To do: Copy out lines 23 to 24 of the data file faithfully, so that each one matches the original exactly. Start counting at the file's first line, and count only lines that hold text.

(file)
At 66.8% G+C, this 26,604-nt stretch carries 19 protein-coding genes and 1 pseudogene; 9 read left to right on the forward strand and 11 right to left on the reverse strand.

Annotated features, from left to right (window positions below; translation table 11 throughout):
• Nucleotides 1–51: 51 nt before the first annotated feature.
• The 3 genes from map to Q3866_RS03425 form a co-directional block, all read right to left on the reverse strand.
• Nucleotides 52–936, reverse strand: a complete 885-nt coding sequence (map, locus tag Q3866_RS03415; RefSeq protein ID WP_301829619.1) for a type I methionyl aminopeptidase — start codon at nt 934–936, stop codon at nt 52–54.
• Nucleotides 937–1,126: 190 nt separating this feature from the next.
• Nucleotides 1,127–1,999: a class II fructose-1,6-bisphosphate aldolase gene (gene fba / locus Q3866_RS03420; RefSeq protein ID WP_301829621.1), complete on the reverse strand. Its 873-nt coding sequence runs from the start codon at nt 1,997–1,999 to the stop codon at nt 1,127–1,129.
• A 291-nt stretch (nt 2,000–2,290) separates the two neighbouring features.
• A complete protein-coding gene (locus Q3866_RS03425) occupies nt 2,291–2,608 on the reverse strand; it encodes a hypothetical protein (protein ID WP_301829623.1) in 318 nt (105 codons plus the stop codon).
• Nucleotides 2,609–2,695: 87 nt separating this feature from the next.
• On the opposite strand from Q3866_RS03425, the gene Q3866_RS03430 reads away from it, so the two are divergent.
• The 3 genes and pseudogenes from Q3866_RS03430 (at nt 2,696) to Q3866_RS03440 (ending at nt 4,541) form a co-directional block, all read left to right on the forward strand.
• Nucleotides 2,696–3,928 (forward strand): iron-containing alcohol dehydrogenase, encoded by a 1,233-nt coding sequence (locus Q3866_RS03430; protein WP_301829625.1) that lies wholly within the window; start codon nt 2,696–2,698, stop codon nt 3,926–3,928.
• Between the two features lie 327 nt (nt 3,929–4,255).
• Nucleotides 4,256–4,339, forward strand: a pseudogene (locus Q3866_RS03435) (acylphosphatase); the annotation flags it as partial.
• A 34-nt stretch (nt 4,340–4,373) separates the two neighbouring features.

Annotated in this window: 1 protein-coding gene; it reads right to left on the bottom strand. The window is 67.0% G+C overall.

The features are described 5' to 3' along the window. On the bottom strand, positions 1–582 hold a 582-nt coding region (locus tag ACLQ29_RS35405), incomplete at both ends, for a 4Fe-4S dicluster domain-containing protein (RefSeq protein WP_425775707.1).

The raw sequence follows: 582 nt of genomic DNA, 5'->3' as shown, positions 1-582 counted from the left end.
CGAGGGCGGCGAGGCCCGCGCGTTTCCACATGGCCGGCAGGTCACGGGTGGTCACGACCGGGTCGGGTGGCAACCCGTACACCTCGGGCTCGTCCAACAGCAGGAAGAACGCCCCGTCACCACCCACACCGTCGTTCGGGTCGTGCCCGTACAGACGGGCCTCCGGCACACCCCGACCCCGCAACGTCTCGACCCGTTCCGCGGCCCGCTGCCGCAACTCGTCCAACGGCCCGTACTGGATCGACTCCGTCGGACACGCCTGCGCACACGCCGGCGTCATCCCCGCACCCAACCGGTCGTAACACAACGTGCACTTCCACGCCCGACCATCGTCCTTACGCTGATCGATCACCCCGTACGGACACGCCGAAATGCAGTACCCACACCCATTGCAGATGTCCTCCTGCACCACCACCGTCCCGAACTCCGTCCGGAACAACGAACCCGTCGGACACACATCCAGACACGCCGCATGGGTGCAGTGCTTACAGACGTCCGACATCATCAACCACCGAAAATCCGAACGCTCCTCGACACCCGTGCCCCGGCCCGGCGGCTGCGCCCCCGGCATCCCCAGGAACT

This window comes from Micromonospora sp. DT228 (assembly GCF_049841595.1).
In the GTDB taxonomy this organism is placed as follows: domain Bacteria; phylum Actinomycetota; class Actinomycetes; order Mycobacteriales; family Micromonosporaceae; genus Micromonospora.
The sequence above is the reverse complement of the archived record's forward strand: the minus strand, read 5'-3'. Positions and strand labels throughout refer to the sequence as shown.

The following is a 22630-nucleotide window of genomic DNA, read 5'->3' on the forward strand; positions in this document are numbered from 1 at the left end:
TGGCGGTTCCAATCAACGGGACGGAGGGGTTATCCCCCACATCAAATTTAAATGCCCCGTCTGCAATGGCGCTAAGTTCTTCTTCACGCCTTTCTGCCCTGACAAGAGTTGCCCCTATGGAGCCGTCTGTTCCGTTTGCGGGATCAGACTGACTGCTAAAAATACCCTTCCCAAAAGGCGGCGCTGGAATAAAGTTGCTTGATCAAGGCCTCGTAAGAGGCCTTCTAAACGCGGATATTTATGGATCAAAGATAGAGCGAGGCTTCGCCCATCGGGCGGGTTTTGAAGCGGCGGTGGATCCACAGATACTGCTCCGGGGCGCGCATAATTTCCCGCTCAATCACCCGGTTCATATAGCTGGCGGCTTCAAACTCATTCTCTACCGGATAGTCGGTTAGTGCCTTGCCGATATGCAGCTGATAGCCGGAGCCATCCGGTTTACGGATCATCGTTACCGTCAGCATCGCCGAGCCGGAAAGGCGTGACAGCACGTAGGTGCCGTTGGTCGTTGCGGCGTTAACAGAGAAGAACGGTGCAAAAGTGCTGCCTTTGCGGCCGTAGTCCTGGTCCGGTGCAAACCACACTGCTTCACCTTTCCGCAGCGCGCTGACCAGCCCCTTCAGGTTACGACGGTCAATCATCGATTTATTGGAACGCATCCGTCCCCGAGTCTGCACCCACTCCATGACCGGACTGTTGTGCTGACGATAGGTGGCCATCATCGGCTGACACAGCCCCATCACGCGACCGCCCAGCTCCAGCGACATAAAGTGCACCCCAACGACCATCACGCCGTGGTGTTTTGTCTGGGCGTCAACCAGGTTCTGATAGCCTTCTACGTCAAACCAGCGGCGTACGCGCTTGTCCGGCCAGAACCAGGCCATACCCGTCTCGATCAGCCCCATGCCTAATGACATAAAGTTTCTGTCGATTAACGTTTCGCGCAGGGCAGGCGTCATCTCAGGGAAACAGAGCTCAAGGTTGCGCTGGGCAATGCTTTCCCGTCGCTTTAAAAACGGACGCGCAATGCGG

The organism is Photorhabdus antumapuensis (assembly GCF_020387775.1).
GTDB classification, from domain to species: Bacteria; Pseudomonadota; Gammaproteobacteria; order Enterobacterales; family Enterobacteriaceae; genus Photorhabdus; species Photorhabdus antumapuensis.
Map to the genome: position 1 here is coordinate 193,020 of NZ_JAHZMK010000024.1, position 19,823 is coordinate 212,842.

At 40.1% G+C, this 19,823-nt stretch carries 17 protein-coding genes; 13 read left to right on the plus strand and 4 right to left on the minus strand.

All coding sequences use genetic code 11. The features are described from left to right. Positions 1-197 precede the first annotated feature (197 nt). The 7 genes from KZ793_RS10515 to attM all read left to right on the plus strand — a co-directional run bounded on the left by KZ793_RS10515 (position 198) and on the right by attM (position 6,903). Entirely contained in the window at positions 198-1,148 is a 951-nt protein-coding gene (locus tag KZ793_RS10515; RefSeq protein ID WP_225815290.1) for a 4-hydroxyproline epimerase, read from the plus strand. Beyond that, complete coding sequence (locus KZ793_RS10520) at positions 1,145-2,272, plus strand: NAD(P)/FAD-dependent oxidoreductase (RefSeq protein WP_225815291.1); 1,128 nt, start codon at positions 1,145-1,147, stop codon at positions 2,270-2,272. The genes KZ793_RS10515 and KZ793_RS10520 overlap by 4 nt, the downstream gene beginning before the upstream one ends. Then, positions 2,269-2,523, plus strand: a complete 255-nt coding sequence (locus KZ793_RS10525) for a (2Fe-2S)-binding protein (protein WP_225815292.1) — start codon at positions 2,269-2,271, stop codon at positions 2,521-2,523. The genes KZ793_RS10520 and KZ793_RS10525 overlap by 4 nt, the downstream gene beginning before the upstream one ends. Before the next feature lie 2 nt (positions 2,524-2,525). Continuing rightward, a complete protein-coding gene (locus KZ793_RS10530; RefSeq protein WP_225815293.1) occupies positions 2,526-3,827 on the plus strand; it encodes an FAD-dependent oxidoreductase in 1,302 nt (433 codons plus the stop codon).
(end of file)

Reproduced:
The sequence above is the reverse complement of the archived record's forward strand: the minus strand, read 5'-3'. Positions and strand labels throughout refer to the sequence as shown.

The following is a 22630-nucleotide window of genomic DNA, read 5'->3' on the forward strand; positions in this document are numbered from 1 at the left end: